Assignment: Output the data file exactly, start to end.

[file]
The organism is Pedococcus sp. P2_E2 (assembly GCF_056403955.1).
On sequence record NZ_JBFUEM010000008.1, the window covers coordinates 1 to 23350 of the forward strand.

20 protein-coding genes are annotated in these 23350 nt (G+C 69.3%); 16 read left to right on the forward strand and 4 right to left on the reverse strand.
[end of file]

The organism is Pedococcus sp. P2_E2 (assembly GCF_056403955.1).
On sequence record NZ_JBFUEM010000008.1, the window covers coordinates 1 to 23350 of the forward strand.

20 protein-coding genes are annotated in these 23350 nt (G+C 69.3%); 16 read left to right on the forward strand and 4 right to left on the reverse strand.